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A Lesson Before Dying

Ernest J. Gaines

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A Lesson Before Dying | Chapter 26 | Summary



Back at her house Vivian Baptiste tells Grant Wiggins Joe Claiborne knocked him out with his gun because Grant wouldn't stop fighting. She doesn't accept Grant's apology as sincere. When she reprimands him for not just walking away, he asks, "Can Jefferson walk out of where he is?"

Vivian says Grant must stay at her house overnight, as the fight has left him in no condition to drive. She is upset because having him stay over jeopardizes her own situation: "All they can do is fire me. Maybe he'll take the children. But you weren't thinking about that," she says, when he chose to engage in violence rather than speaking his mind. As she prepares food, Grant tells her about his success at the jail, asking if she's proud. She doesn't answer him. He blesses the meal.

Vivian finally admits she is preoccupied with her husband's recent threat to withhold a divorce "unless he can see his children every weekend." Grant grows angry, realizing this is a move designed to keep him and Vivian from going out of town together, and he gets up to leave. He tells Vivian he needs her "to stand with" him in Jefferson's final weeks. After a long pause, she says she is not mad but disgusted. "One day I'll bring flowers to the graveyard," she remarks.

Grant scoffs, saying, "That's not you talking." Vivian responds, "Tell me ... Who am I? Who are you? Who are we?" She asks him to explain the love he claims to have for her. "In bed for a few moments is not enough," she says, because he doesn't show her "any consideration." Leaving, she says, is the easy way out. He curses her food and storms out to the porch, where he realizes "there was nothing outside this house that I cared for." He comes back in, kneels before her, and "burie[s his] face in her lap."


It seems just as the tension between Jefferson and Grant Wiggins has dissipated, the tension between Grant and other people is coming to a head. Vivian Baptiste is gentle and understanding with Grant when he talks about making bad decisions, like running away. Now he has made what she considers to be an awful decision, one that could have negative repercussions for her and her children. Her words, though calmly stated, cut him with their power and bald truth.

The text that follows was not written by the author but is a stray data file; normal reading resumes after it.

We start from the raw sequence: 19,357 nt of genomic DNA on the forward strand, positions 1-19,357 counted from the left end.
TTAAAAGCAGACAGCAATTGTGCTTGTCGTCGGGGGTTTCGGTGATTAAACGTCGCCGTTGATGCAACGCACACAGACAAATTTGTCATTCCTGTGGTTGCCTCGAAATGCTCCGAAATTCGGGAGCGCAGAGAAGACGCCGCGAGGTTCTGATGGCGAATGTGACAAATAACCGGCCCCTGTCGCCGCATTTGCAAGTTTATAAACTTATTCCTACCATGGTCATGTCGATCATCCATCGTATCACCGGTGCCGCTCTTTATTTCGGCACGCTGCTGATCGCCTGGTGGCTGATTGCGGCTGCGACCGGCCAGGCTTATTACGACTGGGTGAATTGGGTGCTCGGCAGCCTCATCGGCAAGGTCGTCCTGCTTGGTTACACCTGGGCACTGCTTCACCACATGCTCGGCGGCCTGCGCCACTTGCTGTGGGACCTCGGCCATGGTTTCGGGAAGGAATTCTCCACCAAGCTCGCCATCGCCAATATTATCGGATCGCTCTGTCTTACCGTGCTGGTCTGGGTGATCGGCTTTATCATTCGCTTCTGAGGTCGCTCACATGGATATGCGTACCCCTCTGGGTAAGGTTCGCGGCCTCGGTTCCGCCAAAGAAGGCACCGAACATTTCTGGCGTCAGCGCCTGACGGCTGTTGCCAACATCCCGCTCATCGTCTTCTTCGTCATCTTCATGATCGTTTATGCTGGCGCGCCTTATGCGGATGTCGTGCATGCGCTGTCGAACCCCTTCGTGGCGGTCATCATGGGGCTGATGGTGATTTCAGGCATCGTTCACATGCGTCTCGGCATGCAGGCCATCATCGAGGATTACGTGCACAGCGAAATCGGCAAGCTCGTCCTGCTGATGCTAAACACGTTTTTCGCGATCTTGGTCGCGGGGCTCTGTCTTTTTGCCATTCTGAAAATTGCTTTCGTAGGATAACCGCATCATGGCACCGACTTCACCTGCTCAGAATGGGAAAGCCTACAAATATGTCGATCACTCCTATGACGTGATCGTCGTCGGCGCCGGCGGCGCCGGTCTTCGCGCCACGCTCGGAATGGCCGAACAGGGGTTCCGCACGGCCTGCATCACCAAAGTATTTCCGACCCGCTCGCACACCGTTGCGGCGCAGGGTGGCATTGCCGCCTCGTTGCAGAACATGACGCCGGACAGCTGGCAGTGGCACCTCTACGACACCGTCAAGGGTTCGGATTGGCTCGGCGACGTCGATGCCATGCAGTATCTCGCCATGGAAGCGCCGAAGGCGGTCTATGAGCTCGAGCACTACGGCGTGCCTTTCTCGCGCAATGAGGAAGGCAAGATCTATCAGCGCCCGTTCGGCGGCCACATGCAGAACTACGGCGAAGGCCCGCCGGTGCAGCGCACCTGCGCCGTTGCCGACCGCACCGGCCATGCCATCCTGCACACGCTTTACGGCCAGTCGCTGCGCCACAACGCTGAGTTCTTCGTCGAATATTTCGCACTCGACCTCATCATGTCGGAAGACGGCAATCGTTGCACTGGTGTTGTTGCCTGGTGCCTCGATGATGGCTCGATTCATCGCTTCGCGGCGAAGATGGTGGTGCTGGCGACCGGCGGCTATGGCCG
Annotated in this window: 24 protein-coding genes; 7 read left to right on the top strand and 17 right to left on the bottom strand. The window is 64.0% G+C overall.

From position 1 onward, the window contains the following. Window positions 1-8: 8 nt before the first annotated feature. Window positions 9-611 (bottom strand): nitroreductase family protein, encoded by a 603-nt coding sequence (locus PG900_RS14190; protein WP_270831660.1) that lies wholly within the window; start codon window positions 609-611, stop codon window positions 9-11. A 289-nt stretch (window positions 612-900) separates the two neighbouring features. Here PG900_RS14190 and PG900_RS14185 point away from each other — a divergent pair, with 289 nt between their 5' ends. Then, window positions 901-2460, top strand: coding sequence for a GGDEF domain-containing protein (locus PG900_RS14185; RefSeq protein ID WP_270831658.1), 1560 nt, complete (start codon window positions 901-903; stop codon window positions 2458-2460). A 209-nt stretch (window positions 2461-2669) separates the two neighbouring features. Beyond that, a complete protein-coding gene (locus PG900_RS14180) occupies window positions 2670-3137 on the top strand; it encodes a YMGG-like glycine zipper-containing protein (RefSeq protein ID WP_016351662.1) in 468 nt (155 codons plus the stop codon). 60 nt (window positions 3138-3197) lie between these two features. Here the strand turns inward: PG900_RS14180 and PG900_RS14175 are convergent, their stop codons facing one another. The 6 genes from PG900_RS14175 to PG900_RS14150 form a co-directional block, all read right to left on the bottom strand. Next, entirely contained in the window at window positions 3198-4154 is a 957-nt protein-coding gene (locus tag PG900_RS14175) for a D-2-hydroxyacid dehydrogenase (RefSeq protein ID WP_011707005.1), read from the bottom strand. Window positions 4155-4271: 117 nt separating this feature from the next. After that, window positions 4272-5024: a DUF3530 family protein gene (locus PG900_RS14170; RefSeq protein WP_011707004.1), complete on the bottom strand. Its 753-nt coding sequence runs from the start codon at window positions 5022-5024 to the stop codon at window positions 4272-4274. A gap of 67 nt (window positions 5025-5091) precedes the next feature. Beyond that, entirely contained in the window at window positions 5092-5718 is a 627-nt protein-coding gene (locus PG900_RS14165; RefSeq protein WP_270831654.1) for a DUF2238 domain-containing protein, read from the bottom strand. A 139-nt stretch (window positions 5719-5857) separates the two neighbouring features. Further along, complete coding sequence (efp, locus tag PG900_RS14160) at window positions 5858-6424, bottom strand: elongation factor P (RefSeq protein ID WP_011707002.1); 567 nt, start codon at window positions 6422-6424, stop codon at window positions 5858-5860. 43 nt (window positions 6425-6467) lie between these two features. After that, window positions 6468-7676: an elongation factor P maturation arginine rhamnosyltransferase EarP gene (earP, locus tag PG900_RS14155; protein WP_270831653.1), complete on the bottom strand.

She knows his apology about the fight is as superficial as his expressions of love. Grant, who has stated nothing bothers him more than having trouble in bed with Vivian, conflates love and sex. She demands he examine and explain this belief, essentially challenging the one stable, comfortable part of his identity: his love for her. Love means sacrificing the fulfillment of one's impulses for the well-being of the beloved, and by not doing this, he has let her down.

Grant's reaction to her challenge—anger, cursing, threats to leave—betrays his immaturity, as does his inability to leave when he walks out the door. Scared of the darkness, he returns to Vivian and lays himself in her lap, like a scared child would.

Her remark about bringing flowers to the graveyard points to the cycle of violence Grant has stepped into. The powerful thing to do would have been to speak or walk away with dignity. Grant wants Jefferson to embody this dignity, but he himself cannot. During the fight, he displays the "aggravated" behavior of a caged animal the sheriff is concerned Jefferson will display. This situation has the effect of pushing the day's successes, which Grant was so excited to share with Vivian, into the background.

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